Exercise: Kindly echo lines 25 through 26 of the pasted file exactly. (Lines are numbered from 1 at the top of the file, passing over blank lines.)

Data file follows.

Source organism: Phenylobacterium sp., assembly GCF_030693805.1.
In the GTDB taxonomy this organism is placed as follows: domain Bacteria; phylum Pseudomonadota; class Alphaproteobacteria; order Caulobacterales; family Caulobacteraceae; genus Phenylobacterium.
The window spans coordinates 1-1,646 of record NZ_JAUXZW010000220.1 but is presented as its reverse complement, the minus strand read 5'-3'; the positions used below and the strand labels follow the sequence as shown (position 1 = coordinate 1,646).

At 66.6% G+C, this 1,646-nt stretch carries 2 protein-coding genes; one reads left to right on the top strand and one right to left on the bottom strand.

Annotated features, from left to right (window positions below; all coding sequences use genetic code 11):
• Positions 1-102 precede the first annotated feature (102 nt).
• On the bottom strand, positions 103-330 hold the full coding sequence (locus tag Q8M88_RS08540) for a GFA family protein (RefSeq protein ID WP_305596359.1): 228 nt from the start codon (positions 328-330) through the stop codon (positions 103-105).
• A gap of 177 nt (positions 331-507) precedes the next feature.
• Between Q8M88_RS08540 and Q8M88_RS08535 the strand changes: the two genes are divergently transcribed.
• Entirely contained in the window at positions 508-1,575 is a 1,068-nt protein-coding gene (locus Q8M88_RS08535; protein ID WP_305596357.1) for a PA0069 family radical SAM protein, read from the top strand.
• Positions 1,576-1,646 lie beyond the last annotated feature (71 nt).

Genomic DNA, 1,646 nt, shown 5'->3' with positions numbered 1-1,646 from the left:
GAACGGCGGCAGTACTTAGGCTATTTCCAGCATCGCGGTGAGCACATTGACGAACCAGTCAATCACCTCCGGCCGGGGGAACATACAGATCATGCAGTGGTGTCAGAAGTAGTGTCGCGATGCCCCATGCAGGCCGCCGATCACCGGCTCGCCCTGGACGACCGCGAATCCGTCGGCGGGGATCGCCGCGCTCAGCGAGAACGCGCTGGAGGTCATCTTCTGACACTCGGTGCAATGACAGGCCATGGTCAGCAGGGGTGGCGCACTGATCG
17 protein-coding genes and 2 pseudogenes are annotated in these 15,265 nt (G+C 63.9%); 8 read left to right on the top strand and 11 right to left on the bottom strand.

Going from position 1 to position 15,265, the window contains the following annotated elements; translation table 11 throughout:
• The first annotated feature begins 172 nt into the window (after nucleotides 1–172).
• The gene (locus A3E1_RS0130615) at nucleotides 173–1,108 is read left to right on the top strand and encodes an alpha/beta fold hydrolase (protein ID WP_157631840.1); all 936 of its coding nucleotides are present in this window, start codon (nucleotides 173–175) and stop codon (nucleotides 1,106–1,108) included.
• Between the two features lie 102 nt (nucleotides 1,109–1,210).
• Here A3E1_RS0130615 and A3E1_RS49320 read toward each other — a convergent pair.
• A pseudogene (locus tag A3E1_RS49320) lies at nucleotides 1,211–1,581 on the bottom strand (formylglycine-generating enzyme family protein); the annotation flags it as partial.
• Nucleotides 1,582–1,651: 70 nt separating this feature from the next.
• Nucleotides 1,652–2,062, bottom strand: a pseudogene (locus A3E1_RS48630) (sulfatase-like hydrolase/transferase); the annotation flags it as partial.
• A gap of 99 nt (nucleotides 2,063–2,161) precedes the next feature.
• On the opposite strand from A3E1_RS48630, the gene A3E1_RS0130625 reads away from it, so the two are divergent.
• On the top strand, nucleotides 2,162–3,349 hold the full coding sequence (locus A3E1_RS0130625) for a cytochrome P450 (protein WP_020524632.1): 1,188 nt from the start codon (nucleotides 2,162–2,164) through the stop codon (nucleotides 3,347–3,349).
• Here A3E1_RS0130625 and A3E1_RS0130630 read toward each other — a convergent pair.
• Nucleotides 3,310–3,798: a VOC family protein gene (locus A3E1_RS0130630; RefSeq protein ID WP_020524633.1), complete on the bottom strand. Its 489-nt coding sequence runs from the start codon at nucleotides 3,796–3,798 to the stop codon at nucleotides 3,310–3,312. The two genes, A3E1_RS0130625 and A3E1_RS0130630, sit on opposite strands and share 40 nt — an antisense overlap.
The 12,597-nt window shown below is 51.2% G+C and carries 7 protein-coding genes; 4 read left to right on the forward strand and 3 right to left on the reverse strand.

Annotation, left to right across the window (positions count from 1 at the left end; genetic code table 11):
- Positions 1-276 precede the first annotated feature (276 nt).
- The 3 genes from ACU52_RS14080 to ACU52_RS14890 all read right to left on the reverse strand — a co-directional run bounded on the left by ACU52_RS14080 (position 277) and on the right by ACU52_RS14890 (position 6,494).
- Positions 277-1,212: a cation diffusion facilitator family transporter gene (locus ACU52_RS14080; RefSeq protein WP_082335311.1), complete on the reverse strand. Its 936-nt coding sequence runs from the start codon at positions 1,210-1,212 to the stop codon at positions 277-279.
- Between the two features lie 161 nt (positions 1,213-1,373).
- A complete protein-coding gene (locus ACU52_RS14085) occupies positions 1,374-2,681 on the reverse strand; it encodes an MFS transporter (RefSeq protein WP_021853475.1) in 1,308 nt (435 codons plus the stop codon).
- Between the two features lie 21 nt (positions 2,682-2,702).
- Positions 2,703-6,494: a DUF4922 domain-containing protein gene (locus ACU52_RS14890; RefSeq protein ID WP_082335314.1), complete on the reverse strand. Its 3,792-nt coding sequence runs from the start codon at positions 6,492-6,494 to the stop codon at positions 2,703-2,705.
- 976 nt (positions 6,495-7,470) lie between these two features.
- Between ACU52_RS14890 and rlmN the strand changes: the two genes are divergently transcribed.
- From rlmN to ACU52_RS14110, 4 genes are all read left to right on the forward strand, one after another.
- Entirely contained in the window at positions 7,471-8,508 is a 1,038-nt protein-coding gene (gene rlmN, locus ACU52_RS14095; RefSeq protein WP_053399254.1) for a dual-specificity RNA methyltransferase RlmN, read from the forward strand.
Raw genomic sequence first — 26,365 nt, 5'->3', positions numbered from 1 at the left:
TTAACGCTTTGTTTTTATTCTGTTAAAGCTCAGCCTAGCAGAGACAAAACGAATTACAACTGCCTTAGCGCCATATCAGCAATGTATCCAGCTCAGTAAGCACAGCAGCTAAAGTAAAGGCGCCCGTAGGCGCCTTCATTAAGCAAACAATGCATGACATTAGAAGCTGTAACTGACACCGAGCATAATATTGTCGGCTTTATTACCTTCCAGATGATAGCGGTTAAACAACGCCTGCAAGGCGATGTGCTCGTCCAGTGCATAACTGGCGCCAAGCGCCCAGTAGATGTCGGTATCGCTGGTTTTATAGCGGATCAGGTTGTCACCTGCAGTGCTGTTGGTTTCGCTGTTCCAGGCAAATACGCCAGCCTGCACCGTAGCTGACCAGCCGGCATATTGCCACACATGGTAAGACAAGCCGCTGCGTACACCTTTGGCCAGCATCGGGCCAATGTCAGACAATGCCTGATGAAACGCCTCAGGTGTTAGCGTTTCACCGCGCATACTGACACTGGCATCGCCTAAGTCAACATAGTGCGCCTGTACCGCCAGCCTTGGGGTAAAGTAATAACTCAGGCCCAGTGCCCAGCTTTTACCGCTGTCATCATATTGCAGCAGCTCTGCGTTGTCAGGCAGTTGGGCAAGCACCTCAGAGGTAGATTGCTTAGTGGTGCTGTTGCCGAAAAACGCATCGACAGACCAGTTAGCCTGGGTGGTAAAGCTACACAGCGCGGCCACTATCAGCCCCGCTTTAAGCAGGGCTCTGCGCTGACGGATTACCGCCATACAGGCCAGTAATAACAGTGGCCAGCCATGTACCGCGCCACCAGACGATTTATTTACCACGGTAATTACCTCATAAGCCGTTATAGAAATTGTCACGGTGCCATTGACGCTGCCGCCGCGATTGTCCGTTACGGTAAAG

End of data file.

• On the top strand, nucleotides 2,162–3,349 hold the full coding sequence (locus A3E1_RS0130625) for a cytochrome P450 (protein WP_020524632.1): 1,188 nt from the start codon (nucleotides 2,162–2,164) through the stop codon (nucleotides 3,347–3,349).
• Here A3E1_RS0130625 and A3E1_RS0130630 read toward each other — a convergent pair.